Author: Ed Catmull
This book is very much the story of Pixar. Which is a story that I found very enjoyable in itself. But, the book also contains a lot of ingredients that make the company such a success. Catmull, who is one Pixar’s co-founders, does an excellent job sharing his experiences over the decades long time frame the book covers.
Catmull believes that creative problem solving is critical for businesses is any industry. The book outlines the process of making creativity a part of an organizations daily culture.
A hallmark of a healthy and creative culture is that people feel free to express ideas, opinions, and criticisms. The word honesty carries baggage that can hold people back. So, encourage candor over honesty. Pixar puts smart people in a room together to solve problems, and encourages them to use candor in their conversations with one another. They refer to these meetings as a Brain Trust.
An Effective Feedback system is built on empathy; an idea, that we are in this together. The purpose of feedback is to move the process forward. Effective feedback requires candor, trust, and empathy. A note is a good way to give feedback. A good note is timely and specific, it should inspire, it clarifies what is wrong or missing, it doesn’t have to include a fix to the problem, and it makes no demands.
Catmull also stresses the importance of “Getting the Team Right.” He believes that great teams are far more important than great ideas. He also encourages managers to hire people that are smarter than they are and have a lot of potential. (“hire for potential, not the past.”) Find, develop, and support good people. A good team is made up of people who complement each other. Understand the mix of talent in the group, match the right people with the right task.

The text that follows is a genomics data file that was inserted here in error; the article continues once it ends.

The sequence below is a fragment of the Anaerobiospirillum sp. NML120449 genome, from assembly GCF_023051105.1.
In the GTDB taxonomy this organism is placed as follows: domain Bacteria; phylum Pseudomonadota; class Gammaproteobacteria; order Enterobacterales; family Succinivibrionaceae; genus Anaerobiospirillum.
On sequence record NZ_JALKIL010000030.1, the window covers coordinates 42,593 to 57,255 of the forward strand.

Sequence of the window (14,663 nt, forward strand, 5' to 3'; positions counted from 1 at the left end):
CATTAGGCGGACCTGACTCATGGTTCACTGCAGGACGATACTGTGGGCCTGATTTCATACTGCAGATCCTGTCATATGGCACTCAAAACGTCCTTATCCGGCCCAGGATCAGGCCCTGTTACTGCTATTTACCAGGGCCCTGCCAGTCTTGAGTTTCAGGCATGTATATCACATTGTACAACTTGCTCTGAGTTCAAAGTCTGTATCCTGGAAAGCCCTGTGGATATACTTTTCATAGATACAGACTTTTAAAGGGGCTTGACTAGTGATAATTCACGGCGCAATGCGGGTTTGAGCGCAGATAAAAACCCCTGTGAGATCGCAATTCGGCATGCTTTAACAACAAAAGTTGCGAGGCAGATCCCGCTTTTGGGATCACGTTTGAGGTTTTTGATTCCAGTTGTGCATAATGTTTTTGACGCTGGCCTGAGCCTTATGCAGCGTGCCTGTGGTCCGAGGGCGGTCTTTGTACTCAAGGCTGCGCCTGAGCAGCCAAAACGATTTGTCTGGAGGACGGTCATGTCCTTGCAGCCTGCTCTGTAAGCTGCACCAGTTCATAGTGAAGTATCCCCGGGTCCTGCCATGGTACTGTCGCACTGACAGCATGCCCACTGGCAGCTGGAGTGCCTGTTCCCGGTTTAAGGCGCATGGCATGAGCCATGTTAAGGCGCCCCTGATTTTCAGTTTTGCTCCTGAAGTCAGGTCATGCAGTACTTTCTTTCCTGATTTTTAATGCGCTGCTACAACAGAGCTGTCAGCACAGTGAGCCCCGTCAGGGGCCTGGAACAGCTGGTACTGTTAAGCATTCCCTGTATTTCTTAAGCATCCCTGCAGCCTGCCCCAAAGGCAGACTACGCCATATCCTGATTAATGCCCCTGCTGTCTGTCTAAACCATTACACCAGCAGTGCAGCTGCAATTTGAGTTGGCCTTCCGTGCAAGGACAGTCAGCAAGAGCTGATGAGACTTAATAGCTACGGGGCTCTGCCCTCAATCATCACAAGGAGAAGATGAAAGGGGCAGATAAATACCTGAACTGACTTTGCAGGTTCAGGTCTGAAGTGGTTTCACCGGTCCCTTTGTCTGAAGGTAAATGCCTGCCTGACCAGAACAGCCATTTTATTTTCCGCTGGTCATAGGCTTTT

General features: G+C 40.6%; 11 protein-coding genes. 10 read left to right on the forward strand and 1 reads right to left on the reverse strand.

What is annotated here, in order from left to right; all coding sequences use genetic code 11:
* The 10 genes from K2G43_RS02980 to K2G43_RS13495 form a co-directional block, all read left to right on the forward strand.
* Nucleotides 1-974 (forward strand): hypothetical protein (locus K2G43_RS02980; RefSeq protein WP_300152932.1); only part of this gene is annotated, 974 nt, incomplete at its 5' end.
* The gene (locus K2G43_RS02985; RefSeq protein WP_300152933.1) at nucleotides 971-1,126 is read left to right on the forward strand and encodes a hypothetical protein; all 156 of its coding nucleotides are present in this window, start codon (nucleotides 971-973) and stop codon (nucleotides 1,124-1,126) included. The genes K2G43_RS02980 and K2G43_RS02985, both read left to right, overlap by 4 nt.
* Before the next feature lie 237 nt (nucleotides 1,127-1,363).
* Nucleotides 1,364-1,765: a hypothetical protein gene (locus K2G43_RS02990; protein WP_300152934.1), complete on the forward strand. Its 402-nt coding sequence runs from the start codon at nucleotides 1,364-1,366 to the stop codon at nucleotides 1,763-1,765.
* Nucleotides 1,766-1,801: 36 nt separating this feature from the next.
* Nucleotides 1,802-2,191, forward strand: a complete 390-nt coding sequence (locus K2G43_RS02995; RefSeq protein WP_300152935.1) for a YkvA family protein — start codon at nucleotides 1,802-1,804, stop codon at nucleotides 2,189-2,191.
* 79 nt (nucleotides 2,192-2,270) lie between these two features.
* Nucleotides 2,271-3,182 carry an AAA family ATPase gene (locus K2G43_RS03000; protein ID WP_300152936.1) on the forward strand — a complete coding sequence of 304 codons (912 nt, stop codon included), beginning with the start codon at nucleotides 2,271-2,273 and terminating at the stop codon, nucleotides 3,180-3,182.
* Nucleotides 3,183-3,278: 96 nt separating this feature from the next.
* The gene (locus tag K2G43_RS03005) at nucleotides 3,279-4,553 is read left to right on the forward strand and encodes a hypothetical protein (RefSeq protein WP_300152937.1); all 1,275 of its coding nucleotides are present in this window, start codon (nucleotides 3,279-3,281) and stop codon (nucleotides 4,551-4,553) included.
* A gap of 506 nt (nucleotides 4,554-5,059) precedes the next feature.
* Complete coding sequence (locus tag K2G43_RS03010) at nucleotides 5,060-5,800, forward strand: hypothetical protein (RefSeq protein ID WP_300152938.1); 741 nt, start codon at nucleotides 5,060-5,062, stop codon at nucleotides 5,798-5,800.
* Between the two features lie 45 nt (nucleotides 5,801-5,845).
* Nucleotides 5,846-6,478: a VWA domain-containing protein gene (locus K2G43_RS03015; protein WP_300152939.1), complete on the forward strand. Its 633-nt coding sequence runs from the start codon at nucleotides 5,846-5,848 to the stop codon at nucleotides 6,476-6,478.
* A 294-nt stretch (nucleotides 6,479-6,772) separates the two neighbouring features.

What I like most about the book:
I really enjoyed listening to the many challenges that were overcome while making Pixar hits such as Toy Story, Up, Monsters Inc.
- The best way to predict the future is to invent it.
- Quality is the best business plan.
- If you give a good idea to a mediocre team, they will screw it up. If you give a mediocre idea to a brilliant team, they will either fix it or throw it away and come up with something better.
- You are not your idea, and if you identify too closely with your ideas, you will take offense when they are challenged.
- Failure isn’t a necessary evil. In fact, it isn’t evil at all. It is a necessary consequence of doing something new.
- Don’t wait for things to be perfect before you share them with others. Show early and show often. It’ll be pretty when we get there, but it won’t be pretty along the way.
- Getting the right people and the right chemistry is more important than getting the right idea.
- If you aren’t experiencing failure, then you are making a far worse mistake: You are being driven by the desire to avoid it.
- What is the point of hiring smart people, we asked, if you don’t empower them to fix what’s broken?
- You don’t have to ask permission to take responsibility.
- Be patient. Be authentic. And be consistent. The trust will come.
- It is not the manager’s job to prevent risks. It is the manager’s job to make it safe to take them.
- If there are people in your organization who feel they are not free to suggest ideas, you lose.
- Societal conditioning discourages telling the truth to those perceived to be in higher positions.
- There is nothing quite as effective, when it comes to shutting down alternative viewpoints, as being convicted you are right.
- Measure what you can, evaluate what you measure, and appreciate that you cannot measure the vast majority of what you do.